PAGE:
The Colonial Slavery as the Reason for Haitian Revolution
To understand the motives and interests of the people who rebelled in Saint-Domingue, it is important to first acknowledge the events that led up to a rebellion. In 1789, the French Revolution had just begun and their colony of Saint-Domingue, now Haiti, was one of their largest colonies and accounted for two-thirds of their overseas trade (Overview Essay: Haitian Revolution, William E. Brown, Jr.). This made the colony valuable to the French, and maintaining control over it a priority. With over 500,000 of the 556,000 people being African slaves, maintaining control would be difficult (Haitian History, Editors of the Encyclopedia Britannica). From 1492, when the first African slaves were transported to the colony, to 1791 there existed a general resistance from the African slaves toward the European colonists.
One event that influenced many African slaves in the colony to have hope for a better future was the creation of the Declaration of Rights of Man in August of 1789 (Hogsbjerg, Christian, paragraph 7). This document changed the perception of the black masses and encouraged the fighting spirit they would need to restore their rights as people. In August of 1791, the first organized slave revolt occurred and marked a starting point for the twelve yearlong rebellion now known as the Haitian Revolution. This revolt was a pivotal point of inspiration for the African slaves working in this colony, and its success demonstrated to everyone the military strength and organization the African slaves possessed. Years of violence and resistance followed, and many died during the quest for an end to their slavery.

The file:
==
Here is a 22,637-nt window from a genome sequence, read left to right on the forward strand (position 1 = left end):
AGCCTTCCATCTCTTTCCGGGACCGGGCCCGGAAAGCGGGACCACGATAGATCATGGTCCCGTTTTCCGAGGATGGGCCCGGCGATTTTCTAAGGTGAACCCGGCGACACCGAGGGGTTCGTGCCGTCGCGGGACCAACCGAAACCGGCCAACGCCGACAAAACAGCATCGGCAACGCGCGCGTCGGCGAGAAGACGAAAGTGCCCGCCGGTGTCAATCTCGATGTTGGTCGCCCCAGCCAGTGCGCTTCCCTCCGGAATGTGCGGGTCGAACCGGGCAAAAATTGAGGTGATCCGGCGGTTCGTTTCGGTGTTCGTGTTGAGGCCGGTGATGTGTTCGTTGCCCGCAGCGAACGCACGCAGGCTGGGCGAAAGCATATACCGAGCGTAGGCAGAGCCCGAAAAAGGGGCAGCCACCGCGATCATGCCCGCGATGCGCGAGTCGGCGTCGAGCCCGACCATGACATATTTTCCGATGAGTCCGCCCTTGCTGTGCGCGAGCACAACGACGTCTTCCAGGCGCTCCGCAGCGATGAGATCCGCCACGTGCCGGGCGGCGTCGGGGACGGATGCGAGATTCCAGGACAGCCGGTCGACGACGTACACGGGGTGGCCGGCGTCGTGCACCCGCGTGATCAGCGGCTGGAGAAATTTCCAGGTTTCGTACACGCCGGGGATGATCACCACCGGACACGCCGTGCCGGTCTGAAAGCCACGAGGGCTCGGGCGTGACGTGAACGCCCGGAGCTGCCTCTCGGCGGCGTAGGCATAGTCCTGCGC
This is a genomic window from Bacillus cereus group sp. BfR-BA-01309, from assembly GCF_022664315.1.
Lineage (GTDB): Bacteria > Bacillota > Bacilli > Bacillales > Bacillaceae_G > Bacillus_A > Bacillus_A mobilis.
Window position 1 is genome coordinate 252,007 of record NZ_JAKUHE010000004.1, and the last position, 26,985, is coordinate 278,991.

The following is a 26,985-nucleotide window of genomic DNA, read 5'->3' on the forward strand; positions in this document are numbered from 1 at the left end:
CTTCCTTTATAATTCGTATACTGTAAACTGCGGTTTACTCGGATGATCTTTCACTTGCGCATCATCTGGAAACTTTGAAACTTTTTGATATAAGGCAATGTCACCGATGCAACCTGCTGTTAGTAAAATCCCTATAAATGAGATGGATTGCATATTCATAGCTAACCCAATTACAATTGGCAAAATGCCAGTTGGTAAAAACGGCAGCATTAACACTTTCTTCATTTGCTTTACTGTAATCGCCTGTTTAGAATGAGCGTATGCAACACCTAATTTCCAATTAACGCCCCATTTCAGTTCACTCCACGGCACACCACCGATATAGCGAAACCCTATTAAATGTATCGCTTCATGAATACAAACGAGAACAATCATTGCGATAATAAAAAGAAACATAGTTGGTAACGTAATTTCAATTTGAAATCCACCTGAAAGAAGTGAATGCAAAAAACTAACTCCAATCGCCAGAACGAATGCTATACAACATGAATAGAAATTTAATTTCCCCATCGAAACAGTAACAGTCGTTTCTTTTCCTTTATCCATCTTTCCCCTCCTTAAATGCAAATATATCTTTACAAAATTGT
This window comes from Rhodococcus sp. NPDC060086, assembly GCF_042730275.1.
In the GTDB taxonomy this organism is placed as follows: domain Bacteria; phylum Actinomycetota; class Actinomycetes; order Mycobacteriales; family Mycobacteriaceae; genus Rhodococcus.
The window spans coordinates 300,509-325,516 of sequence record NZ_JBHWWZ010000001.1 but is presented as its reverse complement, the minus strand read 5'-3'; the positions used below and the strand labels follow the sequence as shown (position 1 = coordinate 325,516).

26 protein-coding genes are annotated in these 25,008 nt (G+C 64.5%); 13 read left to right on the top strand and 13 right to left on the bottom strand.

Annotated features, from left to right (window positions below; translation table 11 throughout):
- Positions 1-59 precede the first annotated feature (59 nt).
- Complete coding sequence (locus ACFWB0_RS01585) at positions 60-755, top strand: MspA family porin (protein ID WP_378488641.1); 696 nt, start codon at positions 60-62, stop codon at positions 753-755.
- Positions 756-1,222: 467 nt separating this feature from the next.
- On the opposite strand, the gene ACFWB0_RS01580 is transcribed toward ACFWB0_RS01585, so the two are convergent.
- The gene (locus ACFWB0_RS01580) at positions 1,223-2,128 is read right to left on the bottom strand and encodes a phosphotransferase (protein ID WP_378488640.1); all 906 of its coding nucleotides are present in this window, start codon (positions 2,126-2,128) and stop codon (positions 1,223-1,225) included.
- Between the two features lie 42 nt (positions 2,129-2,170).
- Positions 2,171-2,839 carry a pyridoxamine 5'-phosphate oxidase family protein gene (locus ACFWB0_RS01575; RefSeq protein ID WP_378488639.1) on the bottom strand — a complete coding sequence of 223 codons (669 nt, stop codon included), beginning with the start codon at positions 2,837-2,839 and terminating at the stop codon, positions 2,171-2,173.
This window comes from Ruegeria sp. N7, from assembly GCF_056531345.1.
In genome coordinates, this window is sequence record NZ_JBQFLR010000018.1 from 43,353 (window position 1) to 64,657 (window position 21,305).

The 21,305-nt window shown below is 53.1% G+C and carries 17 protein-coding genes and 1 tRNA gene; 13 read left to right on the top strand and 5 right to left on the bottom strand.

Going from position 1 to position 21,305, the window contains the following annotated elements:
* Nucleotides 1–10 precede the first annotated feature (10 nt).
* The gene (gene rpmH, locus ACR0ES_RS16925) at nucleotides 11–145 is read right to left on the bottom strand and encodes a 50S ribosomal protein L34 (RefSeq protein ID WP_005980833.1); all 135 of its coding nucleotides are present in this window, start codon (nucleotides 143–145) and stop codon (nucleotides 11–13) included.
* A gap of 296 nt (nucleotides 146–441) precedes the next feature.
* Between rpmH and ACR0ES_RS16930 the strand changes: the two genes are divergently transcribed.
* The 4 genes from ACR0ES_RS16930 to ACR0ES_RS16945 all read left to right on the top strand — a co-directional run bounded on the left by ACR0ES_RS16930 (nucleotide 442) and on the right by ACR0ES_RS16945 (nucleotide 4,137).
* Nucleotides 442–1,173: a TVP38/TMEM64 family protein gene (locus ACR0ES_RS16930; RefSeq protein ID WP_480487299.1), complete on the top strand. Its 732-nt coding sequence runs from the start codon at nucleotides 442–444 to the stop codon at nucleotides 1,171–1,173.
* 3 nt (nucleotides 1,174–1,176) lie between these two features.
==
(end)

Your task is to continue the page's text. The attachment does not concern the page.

Then in 1793, Commissioner Sonthonax abolished slavery in the colony. This meant that the goal of ending slavery was achieved, but a new threat came quickly. British forces recognized what had occurred, and decided to work with Spain to attack the French and reinstitute slavery. Now the people of the rebellion were positioned to defend their land from an invading British and Spanish army (William E. Brown, Jr.). Toussaint, a major leader of the rebellion, decided to pledge his support of the French in May of 1794. Originally fighting against the French, the people of the rebellion now found themselves fighting alongside their previous enemy.
By 1802, Toussaint found himself to be the head of a semi-independent San Domingo, and this worried Napoleon. He decided to send 20,000 troops to capture Toussaint and re-establish slavery in the colony. Toussaint ended up being captured and shipped to France, where he eventually died in prison. Even with one of their leaders gone, the people of Saint-Domingue continued their fight for independence and in late 1803, Dessalines proclaimed the independence of the country of Haiti while also declaring himself to be Emperor (Shen, Kona, paragraph 4). Throughout the course of the Haitian Revolution, the goals of the people resisting the European powers changed along with the circumstances. From fighting the French, to fighting with the French against the British and Spanish, to fighting the French again, it was evident that the Haitian Revolution resulted in a complex fight for the African slaves and their quest for independence. In the end, the ultimate driving force stayed the same: an oppressed people’s desire to bring balance to their society and create a better life for themselves and their future generations.
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